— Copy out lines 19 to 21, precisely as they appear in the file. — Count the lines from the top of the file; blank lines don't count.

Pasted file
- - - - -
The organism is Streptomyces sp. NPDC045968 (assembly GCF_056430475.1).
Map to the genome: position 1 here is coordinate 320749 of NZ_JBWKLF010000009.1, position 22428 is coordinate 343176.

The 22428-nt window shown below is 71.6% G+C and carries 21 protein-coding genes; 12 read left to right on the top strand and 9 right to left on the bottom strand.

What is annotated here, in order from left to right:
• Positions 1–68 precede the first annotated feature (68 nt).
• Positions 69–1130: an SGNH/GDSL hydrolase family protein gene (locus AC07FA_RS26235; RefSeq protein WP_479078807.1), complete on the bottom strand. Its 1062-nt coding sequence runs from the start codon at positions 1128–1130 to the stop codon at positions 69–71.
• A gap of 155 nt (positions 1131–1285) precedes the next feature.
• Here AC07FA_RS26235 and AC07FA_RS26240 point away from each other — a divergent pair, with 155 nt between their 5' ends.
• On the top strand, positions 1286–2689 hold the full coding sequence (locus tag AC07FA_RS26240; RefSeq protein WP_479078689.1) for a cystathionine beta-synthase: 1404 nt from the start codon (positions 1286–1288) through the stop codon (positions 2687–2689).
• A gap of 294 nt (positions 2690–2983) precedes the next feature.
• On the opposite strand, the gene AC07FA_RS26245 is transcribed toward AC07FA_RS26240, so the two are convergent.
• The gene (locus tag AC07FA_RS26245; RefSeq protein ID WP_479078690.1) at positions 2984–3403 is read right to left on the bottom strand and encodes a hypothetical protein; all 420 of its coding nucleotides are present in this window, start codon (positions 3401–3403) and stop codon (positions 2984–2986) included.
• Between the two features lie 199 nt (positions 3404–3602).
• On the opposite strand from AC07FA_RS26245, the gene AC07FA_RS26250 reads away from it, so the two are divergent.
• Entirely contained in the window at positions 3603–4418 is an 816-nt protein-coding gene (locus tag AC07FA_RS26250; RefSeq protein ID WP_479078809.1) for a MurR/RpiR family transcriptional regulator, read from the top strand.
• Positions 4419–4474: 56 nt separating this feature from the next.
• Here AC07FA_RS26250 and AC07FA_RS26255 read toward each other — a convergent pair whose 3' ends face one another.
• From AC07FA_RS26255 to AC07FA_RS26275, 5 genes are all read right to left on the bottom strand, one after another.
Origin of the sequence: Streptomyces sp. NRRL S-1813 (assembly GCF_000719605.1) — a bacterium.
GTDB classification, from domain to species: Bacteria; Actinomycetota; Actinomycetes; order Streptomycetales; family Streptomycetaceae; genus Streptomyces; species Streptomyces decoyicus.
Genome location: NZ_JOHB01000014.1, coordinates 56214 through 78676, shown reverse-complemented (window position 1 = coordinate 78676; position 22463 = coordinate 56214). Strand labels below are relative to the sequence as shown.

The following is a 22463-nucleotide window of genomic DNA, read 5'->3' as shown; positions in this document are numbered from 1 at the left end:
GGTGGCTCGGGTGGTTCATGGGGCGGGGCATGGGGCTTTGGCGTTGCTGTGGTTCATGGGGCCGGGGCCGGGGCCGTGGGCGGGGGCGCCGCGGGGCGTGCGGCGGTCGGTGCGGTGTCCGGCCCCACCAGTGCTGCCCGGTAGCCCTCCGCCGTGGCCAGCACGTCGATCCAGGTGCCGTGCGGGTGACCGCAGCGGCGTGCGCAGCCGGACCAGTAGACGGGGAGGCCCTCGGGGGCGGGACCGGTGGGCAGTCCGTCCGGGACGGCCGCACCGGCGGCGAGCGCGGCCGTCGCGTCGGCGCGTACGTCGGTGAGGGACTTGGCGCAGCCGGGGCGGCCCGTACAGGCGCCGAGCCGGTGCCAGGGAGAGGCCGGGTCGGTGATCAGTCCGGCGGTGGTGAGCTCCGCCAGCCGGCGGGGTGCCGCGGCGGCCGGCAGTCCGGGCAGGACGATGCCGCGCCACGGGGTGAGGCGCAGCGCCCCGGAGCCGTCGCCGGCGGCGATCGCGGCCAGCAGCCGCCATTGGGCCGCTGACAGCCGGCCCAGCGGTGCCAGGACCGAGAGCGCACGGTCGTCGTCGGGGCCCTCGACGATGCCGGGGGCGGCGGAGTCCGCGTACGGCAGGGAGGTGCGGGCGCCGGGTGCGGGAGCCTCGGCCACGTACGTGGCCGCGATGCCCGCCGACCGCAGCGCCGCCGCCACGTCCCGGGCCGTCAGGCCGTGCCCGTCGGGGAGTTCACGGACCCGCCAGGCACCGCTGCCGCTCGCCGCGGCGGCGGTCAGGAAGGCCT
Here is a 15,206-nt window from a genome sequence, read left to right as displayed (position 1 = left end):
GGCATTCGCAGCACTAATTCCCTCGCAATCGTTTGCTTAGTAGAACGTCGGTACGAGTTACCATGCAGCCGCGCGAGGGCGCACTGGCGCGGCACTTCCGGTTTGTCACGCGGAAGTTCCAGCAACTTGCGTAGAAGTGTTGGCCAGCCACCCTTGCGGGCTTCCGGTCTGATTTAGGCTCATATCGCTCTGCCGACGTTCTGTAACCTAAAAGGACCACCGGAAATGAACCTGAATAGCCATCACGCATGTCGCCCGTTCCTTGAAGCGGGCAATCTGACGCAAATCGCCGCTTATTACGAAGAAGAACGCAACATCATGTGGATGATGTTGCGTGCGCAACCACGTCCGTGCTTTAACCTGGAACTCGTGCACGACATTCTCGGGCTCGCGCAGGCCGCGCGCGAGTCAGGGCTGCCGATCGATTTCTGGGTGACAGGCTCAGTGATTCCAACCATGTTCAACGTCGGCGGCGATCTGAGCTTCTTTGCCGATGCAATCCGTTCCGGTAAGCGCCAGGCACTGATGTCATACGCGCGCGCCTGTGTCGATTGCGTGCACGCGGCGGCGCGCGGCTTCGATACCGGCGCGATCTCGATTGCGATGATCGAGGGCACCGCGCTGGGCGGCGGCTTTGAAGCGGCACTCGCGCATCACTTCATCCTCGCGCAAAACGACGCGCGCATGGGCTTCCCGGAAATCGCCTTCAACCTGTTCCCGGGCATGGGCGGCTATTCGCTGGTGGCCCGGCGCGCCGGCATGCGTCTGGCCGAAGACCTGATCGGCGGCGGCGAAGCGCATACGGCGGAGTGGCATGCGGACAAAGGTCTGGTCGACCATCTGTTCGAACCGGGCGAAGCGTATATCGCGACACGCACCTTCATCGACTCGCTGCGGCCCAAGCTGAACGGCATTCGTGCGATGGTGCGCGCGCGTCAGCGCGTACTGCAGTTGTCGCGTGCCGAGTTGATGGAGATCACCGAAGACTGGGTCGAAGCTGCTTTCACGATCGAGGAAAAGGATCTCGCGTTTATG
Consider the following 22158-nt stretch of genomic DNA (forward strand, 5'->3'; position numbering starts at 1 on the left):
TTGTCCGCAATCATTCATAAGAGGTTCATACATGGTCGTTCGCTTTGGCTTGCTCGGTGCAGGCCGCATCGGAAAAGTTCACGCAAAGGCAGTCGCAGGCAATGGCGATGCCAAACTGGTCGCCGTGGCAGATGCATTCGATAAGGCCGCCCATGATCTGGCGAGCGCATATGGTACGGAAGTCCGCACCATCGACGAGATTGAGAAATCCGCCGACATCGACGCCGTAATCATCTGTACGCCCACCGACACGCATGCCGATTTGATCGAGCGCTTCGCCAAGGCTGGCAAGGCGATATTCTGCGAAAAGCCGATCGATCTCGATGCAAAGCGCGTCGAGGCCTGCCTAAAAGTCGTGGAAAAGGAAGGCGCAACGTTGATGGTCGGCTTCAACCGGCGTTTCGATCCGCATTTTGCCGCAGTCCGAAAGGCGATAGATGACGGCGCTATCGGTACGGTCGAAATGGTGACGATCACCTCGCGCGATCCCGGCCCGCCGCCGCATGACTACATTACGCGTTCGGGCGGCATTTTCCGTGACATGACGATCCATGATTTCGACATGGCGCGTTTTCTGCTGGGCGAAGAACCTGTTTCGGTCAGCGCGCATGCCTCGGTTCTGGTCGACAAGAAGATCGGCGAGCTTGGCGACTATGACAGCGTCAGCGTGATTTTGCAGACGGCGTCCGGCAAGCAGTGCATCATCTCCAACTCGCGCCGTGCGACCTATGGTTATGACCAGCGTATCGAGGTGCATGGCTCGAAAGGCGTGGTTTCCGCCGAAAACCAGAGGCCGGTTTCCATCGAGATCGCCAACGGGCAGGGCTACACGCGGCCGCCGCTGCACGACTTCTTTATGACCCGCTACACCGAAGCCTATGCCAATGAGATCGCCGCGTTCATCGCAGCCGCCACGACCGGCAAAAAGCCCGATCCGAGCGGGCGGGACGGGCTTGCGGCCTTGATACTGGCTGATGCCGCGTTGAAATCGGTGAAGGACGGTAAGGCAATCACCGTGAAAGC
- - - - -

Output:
Origin of the sequence: Streptomyces sp. NRRL S-1813 (assembly GCF_000719605.1) — a bacterium.
GTDB classification, from domain to species: Bacteria; Actinomycetota; Actinomycetes; order Streptomycetales; family Streptomycetaceae; genus Streptomyces; species Streptomyces decoyicus.
Genome location: NZ_JOHB01000014.1, coordinates 56214 through 78676, shown reverse-complemented (window position 1 = coordinate 78676; position 22463 = coordinate 56214). Strand labels below are relative to the sequence as shown.